Liberal Councilman Woo, Conservative Riordan Headed for Runoff
LOS ANGELES (AP) _ In a mayoral election held in the relative calm after the Rodney King verdicts, voters on Tuesday sent conservative businessman Richard Riordan into a runoff with liberal councilman Michael Woo.
With 34 percent of the precincts reporting, Riordan led Woo 34 percent to 24 percent. Riordan had 56,945 votes to Woo’s 40,841. Since neither won a majority, they face off again June 8.
″It’s going to come down to a battle between Mike Woo and Richard Riordan,″ said Woo at his election party. ″The voters will have a choice. He stands for the excesses of the 1980s. I stand for the values of the 1990s and the future.″
Riordan, who spent heavily to boost his name recognition, said, ″I spent that money in the primary so that I could have an even playing field with the politicians who’ve had their names out there for 10 years.″
In other voting, a measure to increase property taxes to put an extra 1,000 police officers on the force was leading 60 percent to 40 percent - short of the two-thirds majority needed for passage. Two measures to limit the terms of lawmakers were winning by wide margins.
Eight City Council seats also were up for grabs, and two incumbents appeared headed for runoffs.
The mayoral election was the first since 1969 in which Tom Bradley’s name wasn’t on the ballot. The five-term mayor, first elected in 1973, is retiring. It was also the first mayoral election since 1929 in which an incumbent wasn’t running.
Riordan, 62, who pumped $3 million of his estimated $100 million fortune into the race, ran a Ross Perot-style campaign, publishing a book of his views and pledging to help solve the city’s problems with good business sense.
He ran on the slogan: ″Tough enough to turn L.A. around″ and portrayed Woo as an ineffective politician who couldn’t rehabilitate the seedy Hollywood section of his own council district.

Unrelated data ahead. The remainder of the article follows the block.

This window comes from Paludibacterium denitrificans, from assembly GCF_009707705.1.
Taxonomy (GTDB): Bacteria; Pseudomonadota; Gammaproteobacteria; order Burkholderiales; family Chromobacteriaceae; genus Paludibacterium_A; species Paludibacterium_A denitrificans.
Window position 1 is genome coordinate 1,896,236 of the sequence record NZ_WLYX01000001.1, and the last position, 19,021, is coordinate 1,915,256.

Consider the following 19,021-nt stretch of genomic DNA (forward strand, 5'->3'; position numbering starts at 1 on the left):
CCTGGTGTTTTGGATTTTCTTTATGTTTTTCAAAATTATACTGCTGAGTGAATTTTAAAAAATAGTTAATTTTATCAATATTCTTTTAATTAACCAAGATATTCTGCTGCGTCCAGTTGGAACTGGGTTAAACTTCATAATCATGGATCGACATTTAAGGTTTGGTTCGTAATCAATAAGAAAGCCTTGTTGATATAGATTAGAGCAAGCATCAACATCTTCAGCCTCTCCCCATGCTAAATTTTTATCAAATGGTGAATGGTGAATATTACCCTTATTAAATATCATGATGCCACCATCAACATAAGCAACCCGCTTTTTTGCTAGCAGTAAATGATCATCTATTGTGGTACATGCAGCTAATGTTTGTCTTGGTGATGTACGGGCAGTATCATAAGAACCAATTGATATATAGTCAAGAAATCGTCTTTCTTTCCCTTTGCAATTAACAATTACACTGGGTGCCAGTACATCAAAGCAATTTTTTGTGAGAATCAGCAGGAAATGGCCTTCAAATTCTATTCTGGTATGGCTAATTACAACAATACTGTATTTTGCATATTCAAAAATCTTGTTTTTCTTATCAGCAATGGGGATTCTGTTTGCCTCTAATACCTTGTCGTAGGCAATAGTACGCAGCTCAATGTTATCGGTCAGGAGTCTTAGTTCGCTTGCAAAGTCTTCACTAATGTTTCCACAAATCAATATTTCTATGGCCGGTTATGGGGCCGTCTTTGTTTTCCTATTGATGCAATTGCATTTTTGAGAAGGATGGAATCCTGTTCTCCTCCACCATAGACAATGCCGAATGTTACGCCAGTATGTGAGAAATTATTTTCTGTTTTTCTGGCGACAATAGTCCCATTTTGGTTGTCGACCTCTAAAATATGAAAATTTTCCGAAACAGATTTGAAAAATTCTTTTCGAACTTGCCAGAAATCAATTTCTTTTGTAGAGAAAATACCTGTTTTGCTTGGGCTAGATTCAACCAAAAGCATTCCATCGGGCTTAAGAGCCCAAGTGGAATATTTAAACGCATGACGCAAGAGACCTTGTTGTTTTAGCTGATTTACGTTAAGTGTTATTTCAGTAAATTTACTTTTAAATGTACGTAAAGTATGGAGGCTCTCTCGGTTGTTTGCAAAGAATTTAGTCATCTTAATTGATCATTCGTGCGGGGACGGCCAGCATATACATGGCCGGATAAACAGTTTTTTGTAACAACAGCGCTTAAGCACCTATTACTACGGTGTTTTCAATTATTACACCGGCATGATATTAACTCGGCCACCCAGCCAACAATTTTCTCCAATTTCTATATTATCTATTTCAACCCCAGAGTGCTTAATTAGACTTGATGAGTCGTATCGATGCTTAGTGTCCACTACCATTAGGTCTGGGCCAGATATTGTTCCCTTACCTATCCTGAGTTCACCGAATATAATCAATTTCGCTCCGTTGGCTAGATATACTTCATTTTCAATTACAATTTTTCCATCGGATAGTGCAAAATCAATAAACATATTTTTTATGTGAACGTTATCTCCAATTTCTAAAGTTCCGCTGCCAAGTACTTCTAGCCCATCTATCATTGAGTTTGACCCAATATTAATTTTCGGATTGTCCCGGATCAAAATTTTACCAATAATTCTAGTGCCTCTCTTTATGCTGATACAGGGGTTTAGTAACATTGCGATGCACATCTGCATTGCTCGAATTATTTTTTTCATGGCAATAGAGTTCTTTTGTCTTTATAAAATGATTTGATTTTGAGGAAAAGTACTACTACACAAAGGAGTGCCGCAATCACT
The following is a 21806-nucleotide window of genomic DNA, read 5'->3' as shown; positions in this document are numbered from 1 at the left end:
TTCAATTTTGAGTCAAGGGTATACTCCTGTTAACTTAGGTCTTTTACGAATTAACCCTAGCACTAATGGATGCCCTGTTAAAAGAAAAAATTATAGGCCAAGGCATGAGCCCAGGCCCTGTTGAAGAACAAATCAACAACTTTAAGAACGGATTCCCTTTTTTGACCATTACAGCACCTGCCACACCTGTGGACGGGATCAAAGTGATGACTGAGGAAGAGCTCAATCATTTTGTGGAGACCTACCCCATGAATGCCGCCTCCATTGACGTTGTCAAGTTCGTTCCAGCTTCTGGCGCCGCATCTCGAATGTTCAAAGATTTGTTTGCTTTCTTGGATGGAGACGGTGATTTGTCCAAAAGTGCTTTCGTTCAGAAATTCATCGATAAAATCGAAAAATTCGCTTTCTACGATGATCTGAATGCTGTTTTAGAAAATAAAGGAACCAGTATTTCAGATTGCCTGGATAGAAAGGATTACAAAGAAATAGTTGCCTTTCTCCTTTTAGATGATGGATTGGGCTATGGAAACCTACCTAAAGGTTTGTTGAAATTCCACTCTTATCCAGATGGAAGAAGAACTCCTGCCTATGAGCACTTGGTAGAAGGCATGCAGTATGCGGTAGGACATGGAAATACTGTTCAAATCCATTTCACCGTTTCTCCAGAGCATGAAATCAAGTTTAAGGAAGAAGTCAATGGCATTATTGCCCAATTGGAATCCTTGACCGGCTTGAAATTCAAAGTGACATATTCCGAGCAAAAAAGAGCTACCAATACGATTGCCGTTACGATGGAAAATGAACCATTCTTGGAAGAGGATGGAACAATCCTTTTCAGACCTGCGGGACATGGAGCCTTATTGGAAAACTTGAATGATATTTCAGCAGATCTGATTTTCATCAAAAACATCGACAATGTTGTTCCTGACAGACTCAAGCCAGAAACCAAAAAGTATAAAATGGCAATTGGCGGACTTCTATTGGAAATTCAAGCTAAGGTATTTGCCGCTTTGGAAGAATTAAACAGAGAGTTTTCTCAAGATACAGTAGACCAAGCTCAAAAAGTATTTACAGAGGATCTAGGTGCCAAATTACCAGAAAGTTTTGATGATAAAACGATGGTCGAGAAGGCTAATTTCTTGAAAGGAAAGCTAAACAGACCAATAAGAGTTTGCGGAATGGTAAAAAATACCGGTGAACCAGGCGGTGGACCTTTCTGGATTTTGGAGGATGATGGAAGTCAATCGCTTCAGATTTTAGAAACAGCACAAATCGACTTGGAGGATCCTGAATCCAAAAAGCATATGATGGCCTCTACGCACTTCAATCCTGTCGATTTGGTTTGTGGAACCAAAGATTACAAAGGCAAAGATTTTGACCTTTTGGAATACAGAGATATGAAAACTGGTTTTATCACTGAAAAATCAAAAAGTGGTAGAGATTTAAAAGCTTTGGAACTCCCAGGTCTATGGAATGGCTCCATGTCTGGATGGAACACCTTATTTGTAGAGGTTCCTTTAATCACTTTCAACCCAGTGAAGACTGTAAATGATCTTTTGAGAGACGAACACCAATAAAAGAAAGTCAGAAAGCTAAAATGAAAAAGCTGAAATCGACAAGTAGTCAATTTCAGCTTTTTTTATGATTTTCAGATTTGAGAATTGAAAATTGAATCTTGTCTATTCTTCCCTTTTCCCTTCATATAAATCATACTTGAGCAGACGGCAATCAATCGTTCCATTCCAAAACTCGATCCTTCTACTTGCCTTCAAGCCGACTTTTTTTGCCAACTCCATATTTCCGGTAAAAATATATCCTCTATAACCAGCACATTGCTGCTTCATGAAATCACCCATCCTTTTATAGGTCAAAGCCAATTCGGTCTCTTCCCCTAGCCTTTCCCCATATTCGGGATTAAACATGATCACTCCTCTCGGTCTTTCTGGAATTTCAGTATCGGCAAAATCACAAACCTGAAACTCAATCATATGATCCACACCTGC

Woo, 41, the son of Chinese immigrants, ran as a liberal activist, promising to provide city-backed loans to businesses in economically distressed parts of the city. He is trying to become the city’s first mayor of Chinese descent.
Riordan and Woo easily outpaced their closest rivals in the crowded field. Lagging behind were Councilman Joel Wachs with 10 percent, Assemblyman Richard Katz with 9 percent and former Deputy Mayor Linda Griego with 7 percent.
The election has been trumpeted as one of the most important in the city’s history, but turnout was a light 26 percent, according to the city clerk’s office.
Residents went to the polls just days after two white policeman were convicted and two acquitted of violating King’s civil rights in the March 3, 1991, beating of the black motorist. Last year’s state trial, in which all four officers were acquitted, sparked the city’s deadly riots.
The election also brought an end to the 20-year Bradley era, during which the city’s first black mayor was elected five times by a coalition of white liberals and minority voters.
Some voters said the tensions surrounding the two beating trials showed it was time for a change.
″Give someone else a chance. Maybe someone younger. Maybe we can put our ideas together and come up with something better,″ said Donnell Whitmore as he cast his ballot in South Central Los Angeles, where rioting erupted last April.
But Laronda Frazier said she expected winning candidates to do little to rebuild the impoverished section.
″A lot of candidates are playing on this revitalization thing, but once they get into office are they really going to do it?″ she asked. ″I hope so, but I don’t think so.″